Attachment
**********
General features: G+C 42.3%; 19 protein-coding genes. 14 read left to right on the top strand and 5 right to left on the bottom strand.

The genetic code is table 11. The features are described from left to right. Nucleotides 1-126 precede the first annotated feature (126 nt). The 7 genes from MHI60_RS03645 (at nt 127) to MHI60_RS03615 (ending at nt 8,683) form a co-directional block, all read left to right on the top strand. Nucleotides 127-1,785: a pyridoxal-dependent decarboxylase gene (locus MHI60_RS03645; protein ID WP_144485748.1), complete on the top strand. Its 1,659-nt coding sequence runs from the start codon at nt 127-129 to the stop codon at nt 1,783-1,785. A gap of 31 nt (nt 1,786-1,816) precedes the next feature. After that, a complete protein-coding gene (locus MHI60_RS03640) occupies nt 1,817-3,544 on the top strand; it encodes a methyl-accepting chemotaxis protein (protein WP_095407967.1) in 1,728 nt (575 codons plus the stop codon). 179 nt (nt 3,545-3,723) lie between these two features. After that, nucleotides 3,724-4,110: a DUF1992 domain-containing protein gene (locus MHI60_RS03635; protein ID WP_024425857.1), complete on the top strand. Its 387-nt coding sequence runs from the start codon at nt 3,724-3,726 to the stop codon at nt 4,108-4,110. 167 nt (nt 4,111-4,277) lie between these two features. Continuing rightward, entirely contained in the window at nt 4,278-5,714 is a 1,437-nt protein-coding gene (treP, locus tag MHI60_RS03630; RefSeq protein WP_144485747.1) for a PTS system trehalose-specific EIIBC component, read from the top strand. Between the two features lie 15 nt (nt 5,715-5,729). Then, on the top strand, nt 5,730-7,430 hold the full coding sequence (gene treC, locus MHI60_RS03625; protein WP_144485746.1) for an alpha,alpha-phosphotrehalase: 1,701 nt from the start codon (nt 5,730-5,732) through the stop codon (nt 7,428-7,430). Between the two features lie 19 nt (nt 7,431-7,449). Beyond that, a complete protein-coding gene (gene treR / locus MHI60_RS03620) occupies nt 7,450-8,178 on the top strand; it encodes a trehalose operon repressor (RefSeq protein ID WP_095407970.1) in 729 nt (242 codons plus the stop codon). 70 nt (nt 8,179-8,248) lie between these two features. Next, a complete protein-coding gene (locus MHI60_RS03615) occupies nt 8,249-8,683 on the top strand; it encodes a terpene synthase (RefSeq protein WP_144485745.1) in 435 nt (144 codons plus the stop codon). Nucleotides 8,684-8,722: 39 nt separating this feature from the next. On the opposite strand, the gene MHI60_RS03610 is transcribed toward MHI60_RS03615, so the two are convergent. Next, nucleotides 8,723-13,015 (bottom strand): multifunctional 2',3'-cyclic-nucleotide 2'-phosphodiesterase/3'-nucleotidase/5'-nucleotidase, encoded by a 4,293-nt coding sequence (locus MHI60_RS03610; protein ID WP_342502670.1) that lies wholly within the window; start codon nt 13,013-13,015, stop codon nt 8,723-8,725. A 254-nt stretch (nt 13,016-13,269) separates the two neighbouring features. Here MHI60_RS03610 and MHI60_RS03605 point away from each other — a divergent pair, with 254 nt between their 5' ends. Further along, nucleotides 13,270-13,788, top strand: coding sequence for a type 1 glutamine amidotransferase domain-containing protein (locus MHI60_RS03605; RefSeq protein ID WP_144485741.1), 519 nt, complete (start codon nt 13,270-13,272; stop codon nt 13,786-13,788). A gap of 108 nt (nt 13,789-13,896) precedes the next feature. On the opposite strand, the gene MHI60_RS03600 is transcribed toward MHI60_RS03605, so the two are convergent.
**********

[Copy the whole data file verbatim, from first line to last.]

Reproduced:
General features: G+C 42.3%; 19 protein-coding genes. 14 read left to right on the top strand and 5 right to left on the bottom strand.

The genetic code is table 11. The features are described from left to right. Nucleotides 1-126 precede the first annotated feature (126 nt). The 7 genes from MHI60_RS03645 (at nt 127) to MHI60_RS03615 (ending at nt 8,683) form a co-directional block, all read left to right on the top strand. Nucleotides 127-1,785: a pyridoxal-dependent decarboxylase gene (locus MHI60_RS03645; protein ID WP_144485748.1), complete on the top strand. Its 1,659-nt coding sequence runs from the start codon at nt 127-129 to the stop codon at nt 1,783-1,785. A gap of 31 nt (nt 1,786-1,816) precedes the next feature. After that, a complete protein-coding gene (locus MHI60_RS03640) occupies nt 1,817-3,544 on the top strand; it encodes a methyl-accepting chemotaxis protein (protein WP_095407967.1) in 1,728 nt (575 codons plus the stop codon). 179 nt (nt 3,545-3,723) lie between these two features. After that, nucleotides 3,724-4,110: a DUF1992 domain-containing protein gene (locus MHI60_RS03635; protein ID WP_024425857.1), complete on the top strand. Its 387-nt coding sequence runs from the start codon at nt 3,724-3,726 to the stop codon at nt 4,108-4,110. 167 nt (nt 4,111-4,277) lie between these two features. Continuing rightward, entirely contained in the window at nt 4,278-5,714 is a 1,437-nt protein-coding gene (treP, locus tag MHI60_RS03630; RefSeq protein WP_144485747.1) for a PTS system trehalose-specific EIIBC component, read from the top strand. Between the two features lie 15 nt (nt 5,715-5,729). Then, on the top strand, nt 5,730-7,430 hold the full coding sequence (gene treC, locus MHI60_RS03625; protein WP_144485746.1) for an alpha,alpha-phosphotrehalase: 1,701 nt from the start codon (nt 5,730-5,732) through the stop codon (nt 7,428-7,430). Between the two features lie 19 nt (nt 7,431-7,449). Beyond that, a complete protein-coding gene (gene treR / locus MHI60_RS03620) occupies nt 7,450-8,178 on the top strand; it encodes a trehalose operon repressor (RefSeq protein ID WP_095407970.1) in 729 nt (242 codons plus the stop codon). 70 nt (nt 8,179-8,248) lie between these two features. Next, a complete protein-coding gene (locus MHI60_RS03615) occupies nt 8,249-8,683 on the top strand; it encodes a terpene synthase (RefSeq protein WP_144485745.1) in 435 nt (144 codons plus the stop codon). Nucleotides 8,684-8,722: 39 nt separating this feature from the next. On the opposite strand, the gene MHI60_RS03610 is transcribed toward MHI60_RS03615, so the two are convergent. Next, nucleotides 8,723-13,015 (bottom strand): multifunctional 2',3'-cyclic-nucleotide 2'-phosphodiesterase/3'-nucleotidase/5'-nucleotidase, encoded by a 4,293-nt coding sequence (locus MHI60_RS03610; protein ID WP_342502670.1) that lies wholly within the window; start codon nt 13,013-13,015, stop codon nt 8,723-8,725. A 254-nt stretch (nt 13,016-13,269) separates the two neighbouring features. Here MHI60_RS03610 and MHI60_RS03605 point away from each other — a divergent pair, with 254 nt between their 5' ends. Further along, nucleotides 13,270-13,788, top strand: coding sequence for a type 1 glutamine amidotransferase domain-containing protein (locus MHI60_RS03605; RefSeq protein ID WP_144485741.1), 519 nt, complete (start codon nt 13,270-13,272; stop codon nt 13,786-13,788). A gap of 108 nt (nt 13,789-13,896) precedes the next feature. On the opposite strand, the gene MHI60_RS03600 is transcribed toward MHI60_RS03605, so the two are convergent.